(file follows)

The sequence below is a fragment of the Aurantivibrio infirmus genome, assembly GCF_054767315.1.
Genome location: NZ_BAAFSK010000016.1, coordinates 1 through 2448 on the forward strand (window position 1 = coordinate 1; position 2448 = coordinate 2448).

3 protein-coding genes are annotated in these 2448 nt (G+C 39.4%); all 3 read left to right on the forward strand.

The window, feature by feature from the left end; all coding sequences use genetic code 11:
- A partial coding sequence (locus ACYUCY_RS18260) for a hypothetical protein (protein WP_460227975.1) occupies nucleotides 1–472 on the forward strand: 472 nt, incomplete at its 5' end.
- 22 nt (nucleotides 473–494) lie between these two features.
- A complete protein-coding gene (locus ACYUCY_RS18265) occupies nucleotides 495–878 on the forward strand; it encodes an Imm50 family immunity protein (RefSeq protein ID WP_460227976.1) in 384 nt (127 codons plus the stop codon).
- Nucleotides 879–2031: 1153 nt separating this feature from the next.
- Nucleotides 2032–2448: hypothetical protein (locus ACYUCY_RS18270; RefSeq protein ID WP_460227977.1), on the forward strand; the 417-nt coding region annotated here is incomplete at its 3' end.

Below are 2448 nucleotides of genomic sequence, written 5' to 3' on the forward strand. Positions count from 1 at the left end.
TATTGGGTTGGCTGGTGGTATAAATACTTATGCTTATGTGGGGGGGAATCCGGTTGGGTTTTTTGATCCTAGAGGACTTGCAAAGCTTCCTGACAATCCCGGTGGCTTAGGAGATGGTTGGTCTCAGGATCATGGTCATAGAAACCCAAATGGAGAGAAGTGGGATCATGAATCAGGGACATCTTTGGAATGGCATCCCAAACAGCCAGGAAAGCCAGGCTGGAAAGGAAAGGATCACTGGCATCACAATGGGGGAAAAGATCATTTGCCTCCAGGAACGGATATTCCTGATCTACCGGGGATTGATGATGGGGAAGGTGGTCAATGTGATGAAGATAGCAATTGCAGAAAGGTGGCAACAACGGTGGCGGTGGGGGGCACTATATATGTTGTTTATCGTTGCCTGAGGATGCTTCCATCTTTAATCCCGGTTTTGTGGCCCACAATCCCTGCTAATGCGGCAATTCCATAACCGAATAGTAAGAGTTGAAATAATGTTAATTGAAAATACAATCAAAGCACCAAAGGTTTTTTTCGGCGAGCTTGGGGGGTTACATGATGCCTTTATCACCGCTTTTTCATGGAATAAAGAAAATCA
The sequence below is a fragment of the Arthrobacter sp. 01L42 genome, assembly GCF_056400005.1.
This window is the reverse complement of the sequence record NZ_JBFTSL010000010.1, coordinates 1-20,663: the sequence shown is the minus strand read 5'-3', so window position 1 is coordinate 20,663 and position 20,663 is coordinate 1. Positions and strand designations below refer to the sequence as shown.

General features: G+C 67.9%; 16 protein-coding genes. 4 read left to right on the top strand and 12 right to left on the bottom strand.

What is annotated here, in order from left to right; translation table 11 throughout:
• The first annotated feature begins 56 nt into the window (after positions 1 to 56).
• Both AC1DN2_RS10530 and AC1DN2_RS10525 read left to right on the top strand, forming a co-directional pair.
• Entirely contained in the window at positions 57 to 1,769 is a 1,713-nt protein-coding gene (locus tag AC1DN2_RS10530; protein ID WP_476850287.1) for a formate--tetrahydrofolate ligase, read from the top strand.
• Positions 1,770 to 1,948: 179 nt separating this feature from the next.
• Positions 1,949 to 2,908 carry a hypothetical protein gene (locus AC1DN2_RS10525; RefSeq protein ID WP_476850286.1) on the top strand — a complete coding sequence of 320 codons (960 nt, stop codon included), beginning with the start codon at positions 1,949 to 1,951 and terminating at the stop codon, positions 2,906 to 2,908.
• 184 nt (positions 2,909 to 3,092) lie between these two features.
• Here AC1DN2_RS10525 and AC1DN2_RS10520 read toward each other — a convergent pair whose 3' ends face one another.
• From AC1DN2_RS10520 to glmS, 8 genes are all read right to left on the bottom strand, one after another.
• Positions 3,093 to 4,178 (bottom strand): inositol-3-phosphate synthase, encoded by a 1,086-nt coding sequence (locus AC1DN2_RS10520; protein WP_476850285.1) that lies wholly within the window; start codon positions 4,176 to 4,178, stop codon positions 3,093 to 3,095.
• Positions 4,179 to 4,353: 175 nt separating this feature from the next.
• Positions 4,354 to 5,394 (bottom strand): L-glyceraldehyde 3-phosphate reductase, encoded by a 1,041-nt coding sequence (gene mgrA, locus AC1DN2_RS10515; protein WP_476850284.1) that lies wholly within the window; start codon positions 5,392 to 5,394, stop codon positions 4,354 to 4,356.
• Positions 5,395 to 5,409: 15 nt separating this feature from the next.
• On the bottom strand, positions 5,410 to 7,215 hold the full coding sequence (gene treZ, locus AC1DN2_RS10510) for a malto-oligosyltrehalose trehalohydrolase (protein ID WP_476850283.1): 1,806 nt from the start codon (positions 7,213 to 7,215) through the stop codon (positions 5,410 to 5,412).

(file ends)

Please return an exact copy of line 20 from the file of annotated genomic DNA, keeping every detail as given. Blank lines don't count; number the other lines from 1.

• Positions 1,949 to 2,908 carry a hypothetical protein gene (locus AC1DN2_RS10525; RefSeq protein ID WP_476850286.1) on the top strand — a complete coding sequence of 320 codons (960 nt, stop codon included), beginning with the start codon at positions 1,949 to 1,951 and terminating at the stop codon, positions 2,906 to 2,908.